The passion of Joan of Arc

DVD - 1999 | French
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Dramatization of the life of Joan of Arc centering on her trial and execution.
Publisher: [New York] : Criterion Collection, c1999
ISBN: 9780780022348
0780022343
Branch Call Number: FRE MOVIE PAS
Language Note: Silent film with French intertitles, optional English subtitles and optional oratorio soundtrack sung in Latin and French
Characteristics: 1 videodisc (82 min.) : sd., b&w ; 4 3/4 in

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What it didn't get: 1928/29 Oscar for Best Cinematography

Dramatization of the life of Joan of Arc centering on her trial and execution.


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a
akirakato
Mar 04, 2018

Cencored before its release in 1928, the original negative was soon destroyed by fire.
A second negative reedited by Dreyer from alternate takes was also thought lost to fire.
For more than a half-century, this classic of silent film was known only in mutilated copies, or in a sonorized version which made numerous changes to the original.
Then in 1981 an original Danish copy, complete and in very good condition, was miraculously discovered in a closet of a Norwegian mental institution.
The Cinémathèque Française has been able to reconstitute this French version very close to the origina.
At the time of its initiaal release it was presented with various pieces of music performed live, and there is no information that Carl Dreyer ever selected a definitive score for his film.
However, Richard Einhorn's "Voices of Light" adds an extra dimension to Dryer's film.
Not actually a score, but rather music inspired by the film, Einhorn's work interweaves medieval texts and original music to comment both on the legend of Joan and Dreyer's depiction of her.
So, you should view the silent movie with "Voices of Light".
Otherwise, you would go to sleep somewhere in the film.
If you're a Joan-of-Arc fan, this is a must-see; otherwise, forget it.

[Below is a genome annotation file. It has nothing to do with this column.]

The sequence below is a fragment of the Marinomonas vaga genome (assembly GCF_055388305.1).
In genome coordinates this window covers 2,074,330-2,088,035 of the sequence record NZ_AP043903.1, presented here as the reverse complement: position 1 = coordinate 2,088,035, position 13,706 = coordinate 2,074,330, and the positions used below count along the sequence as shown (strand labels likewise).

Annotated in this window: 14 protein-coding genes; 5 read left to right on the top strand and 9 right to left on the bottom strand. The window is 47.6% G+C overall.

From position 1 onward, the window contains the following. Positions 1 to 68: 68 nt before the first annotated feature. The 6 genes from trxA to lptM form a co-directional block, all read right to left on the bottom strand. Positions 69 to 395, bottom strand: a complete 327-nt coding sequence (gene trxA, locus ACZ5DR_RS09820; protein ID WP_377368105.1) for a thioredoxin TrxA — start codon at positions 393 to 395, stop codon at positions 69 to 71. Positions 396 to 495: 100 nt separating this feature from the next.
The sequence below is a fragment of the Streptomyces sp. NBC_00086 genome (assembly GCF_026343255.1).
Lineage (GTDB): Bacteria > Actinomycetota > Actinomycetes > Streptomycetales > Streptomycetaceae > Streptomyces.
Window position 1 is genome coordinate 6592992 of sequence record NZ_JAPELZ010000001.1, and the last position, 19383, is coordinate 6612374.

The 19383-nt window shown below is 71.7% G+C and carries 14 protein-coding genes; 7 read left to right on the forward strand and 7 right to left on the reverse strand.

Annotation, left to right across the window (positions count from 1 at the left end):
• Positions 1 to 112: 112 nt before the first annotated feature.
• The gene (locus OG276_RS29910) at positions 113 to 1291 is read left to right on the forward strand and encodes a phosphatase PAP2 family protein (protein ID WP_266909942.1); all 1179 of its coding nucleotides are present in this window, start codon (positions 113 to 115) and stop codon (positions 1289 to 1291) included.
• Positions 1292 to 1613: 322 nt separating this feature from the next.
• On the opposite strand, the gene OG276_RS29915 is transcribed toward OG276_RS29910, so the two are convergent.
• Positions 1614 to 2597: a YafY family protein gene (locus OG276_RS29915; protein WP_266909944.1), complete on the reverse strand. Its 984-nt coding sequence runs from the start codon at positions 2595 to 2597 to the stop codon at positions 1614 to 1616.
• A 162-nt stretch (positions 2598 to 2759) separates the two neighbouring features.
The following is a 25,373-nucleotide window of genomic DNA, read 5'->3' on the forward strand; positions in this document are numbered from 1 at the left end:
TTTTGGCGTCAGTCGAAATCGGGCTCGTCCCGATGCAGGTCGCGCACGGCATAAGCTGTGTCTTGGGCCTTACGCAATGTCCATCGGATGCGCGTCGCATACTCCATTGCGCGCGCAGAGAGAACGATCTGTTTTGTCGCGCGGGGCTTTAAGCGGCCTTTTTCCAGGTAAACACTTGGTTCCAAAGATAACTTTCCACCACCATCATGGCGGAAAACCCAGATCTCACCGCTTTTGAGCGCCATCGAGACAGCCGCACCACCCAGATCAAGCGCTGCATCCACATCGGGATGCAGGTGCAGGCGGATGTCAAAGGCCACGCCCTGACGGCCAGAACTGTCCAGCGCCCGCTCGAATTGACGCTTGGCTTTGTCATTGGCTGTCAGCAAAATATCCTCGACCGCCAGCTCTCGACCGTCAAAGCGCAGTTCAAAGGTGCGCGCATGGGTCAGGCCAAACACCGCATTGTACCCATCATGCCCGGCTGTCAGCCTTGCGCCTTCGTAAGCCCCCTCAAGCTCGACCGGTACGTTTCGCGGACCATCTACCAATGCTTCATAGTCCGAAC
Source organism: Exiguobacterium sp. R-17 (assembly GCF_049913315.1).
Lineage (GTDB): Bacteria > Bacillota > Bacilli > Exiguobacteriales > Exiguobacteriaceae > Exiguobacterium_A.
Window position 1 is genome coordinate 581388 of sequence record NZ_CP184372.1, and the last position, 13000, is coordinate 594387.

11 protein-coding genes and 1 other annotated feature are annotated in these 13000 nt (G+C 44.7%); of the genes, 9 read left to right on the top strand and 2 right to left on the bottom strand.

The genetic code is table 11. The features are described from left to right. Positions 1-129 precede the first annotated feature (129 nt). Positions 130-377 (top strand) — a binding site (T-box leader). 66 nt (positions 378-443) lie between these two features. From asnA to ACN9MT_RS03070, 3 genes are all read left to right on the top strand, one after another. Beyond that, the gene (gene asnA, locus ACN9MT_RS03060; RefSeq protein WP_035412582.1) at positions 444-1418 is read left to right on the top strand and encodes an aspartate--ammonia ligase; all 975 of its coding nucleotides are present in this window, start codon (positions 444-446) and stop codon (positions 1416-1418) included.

m
ManMachine
Feb 03, 2018

With Danish director, Carl Dreyer clearly going against the grain here in direct defiance of glamour and beauty - I'd say that as a perceptive film-maker - He was also something of a sadist to deliberately drag his audience through such an unpleasant religious-based hell as this.

I mean - What an absolutely damning statement about the hypocrisy of Christianity this film's story inevitably made.

Now 90 years old - This hideously bleak freakshow of stark, barren sets and unflattering close-ups sort of reminded me (in an odd way) of David Lynch's "Eraserhead".

For me - The undeniably best moment in this truly unpleasant, yet strangely compelling, cinematic experience was, of course, Joan's tear-filled head-shaving scene.

I think it's interesting to note that actress, Renee Falconetti (who played the Joan character) said that she never understood all of the positive reaction to her performance.

r
RoyalJellyIII
Nov 01, 2017

Carl Dreyer's most universally acclaimed masterpiece remains one of the most staggeringly intense films ever made.

n
Nursebob
Dec 19, 2014

In the role of Joan stage actress Maria Falconetti brings a frightening intensity to the screen; her face exhibiting an unsettling mixture of tenacious faith and mortal terror (with a touch of mental illness?) as she struggles to understand the charges being laid against her. Her ordeal begins to mirror the passion of Christ as she is mocked and ridiculed by her accusers, at one point a length of coiled rope is placed on her head like a crown of thorns. Dreyer deliberately films all his characters without stage make-up causing every wart and blemish to stand out in high relief, the result is both austere and vulnerably human. Furthermore, the spartan sets heighten the movie’s sense of gravity while focusing our attention on the fierce emotions playing out on the actors’ faces. The use of extreme close-ups may be overdone at times, some unnecessarily awkward camerawork doesn’t always work (the inverted crane shots were especially baffling), and the occasional anachronism reminds you that it is not 1431, but there are moments of pure cinema throughout; a prolonged scene of Joan’s burning corpse sliding down the stake while angry peasants revolt in the streets was undeniably powerful. Although Dreyer’s later film, Day of Wrath revisited the topic of church atrocities with greater effect (review posted), this early work still manages to hold its own eighty years later.

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